The NBA does have partially guaranteed contracts, but for most players, they are entitled to what they signed for (unless there is a buyout agreement). The problem is there is a limit to what they can earn. There are different versions of contracts, but on the open market (free agency), the most a player can earn is 35% of a team’s salary cap (which equaled a starting salary of $35.665 million in 2018-2019). LeBron James is worth much more than the contract he signed with the Los Angeles Lakers last summer (4 years, $153 million), but he was limited to how much he could sign for (for the amount of years he has been in the league, he can earn a contract worth 35% of the Lakers salary cap), as well as for how long (a player signing with a new team cannot sign a contract longer than 4 seasons; a player re-signing with a team cannot sign a contract longer than 5 seasons). Players can hit the market quicker, meaning they can go back and get top dollar sooner, but the market is constrained, which might help players like Otto Porter, but will hurt players like Kevin Durant. Also, the player has to be at a certain level to earn that contract (unless your Chandler Parsons).
The best of the best in the NHL do tend to sign very long contracts (see: Sidney Crosby), and the contracts are guaranteed (unless in the case of a buyout). However, as we saw above, there is a salary cap in the NHL below $80 million (by far the worst of the four major sports leagues). The largest contract in the history of the NHL in terms of total value was signed in 2008 by Alexander Ovechkin; it was for 13 years and $124 million. NHL contracts can no longer exceed 8 years.
Baseball players are uniquely positioned to sign long-term contracts in a market where there is no limit to how much can be spent, and how long a contract can be. In the NBA, there is already a maximum that can be spent, but this is not the case in football or hockey. However, due to the amount of players each team has in relation to the salary cap of the league, the biggest contract each league could offer a top player on the open market pales in comparison to baseball. There is a discussion about who the first NFL player will be to sign a contract worth $200 million; baseball broke that threshold over 18 years ago when Alex Rodriguez signed with the Texas Rangers for $252 million (exactly double the contract of Kevin Garnett, which was the previous biggest deal in terms of total value and annual salary).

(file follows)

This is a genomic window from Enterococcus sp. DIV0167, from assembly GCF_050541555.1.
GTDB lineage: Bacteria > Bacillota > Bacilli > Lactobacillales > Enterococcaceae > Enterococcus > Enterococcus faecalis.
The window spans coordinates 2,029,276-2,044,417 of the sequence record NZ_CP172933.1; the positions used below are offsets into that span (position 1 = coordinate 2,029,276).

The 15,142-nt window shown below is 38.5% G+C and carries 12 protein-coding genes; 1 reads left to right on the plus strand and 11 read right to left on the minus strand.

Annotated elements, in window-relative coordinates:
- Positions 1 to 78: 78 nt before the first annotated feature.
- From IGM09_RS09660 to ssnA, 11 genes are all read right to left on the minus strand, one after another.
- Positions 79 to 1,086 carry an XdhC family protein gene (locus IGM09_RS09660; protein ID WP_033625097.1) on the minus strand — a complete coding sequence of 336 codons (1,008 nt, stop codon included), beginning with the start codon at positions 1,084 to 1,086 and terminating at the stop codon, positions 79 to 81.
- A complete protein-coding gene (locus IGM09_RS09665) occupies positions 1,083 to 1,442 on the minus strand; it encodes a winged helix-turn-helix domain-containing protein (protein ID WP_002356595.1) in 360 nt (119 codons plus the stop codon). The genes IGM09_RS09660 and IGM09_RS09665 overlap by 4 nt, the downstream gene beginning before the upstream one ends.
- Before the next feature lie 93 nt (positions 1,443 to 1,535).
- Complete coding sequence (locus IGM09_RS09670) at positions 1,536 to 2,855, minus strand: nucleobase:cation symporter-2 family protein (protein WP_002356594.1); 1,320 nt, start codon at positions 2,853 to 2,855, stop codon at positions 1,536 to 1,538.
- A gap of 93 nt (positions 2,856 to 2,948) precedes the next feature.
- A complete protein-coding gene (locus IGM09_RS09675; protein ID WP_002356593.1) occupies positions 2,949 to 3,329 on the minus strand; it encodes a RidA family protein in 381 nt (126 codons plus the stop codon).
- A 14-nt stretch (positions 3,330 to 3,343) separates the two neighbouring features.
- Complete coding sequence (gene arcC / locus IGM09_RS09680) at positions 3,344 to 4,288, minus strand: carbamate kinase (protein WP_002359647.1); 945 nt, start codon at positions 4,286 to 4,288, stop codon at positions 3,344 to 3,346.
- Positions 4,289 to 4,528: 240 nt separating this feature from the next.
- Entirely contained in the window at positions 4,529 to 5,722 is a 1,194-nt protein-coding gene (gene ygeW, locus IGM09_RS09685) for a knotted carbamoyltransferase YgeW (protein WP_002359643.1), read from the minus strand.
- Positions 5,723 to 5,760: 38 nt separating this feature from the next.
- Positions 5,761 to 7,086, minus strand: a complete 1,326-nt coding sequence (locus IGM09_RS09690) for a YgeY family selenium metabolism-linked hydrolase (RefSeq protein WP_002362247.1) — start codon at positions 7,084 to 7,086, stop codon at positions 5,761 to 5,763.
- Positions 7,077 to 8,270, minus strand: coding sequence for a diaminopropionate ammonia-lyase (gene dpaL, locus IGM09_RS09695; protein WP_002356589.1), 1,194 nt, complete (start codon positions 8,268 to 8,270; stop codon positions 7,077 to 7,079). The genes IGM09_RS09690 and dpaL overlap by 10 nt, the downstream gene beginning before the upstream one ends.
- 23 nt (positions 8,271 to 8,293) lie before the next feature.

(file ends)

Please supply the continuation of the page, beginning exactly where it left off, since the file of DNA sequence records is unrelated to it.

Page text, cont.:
I never understood why MLB players tend to sign contracts so long, but I mean why wouldn’t you. The more I looked into it, I saw that longer contracts (like that of David Price) tend to have player opt-outs built in, which is great for the player. David Price signed a 7-year, $217 million contract with the Red Sox in 2015, with an opt-out following the 2018 season (Year 3). So if you’re Price, you have all the power. After this past season, he had the option of re-entering the market if he pleased, and could have seen if a better deal was available. However, he knew that if he stayed in Boston, he could stay for 4 more years at a total of $127 million. Price may have been able to get a contract like that on the market, but he chose to play it safe, and stay where he had just won a World Series.
Now say if Price had torn his UCL last season, and knew if he were to become a free agent this past offseason, there would be far less money for him; the contract he signed gives him those 4 extra years of security, and if he’s never the same, who cares, he gets his money.
Imagine if Gordon Hayward’s leg injury occurred in Year 4 (2020-2021) of his contract with Boston, and teams were weary of signing him in the summer of 2021 (when he would be 31). If he had three more years attached to his contract, he wouldn’t go anywhere. It would constrain the team, but the player wins… sadly that’s not the case in the NBA
In the case of JD Martinez, an opt-out works in your favor to fetch more money after this season. Martinez signed a 5-year, $110 million contract with Boston last year, with an opt-out after the 2019 season. The first two years of his contract are front-loaded, with a total of $47.5 million, while the remainder of his deal has $62.5 million over three years. After the remarkable season Martinez has last year, if he accomplishes 80% of what he did in 2019, he’ll opt-out and seek a better deal; if not, he has money lined up for himself… win-win.
It took years of hard work to become the first sports league to have free agency, and decades for the MLBPA to give players this much power and financial stability if they can reach free agency at the top of their field. It is a battle other players unions have not been as successful with, and a testament to the strength of the MLBPA.
Do your job well, hit free agency, let the suitors come to you, and if the market is not messed with, the money will come your way.
You hear that John Henry? Might be time to call Mookie Betts and lock him up now before he’s worth even more… perhaps $400 million?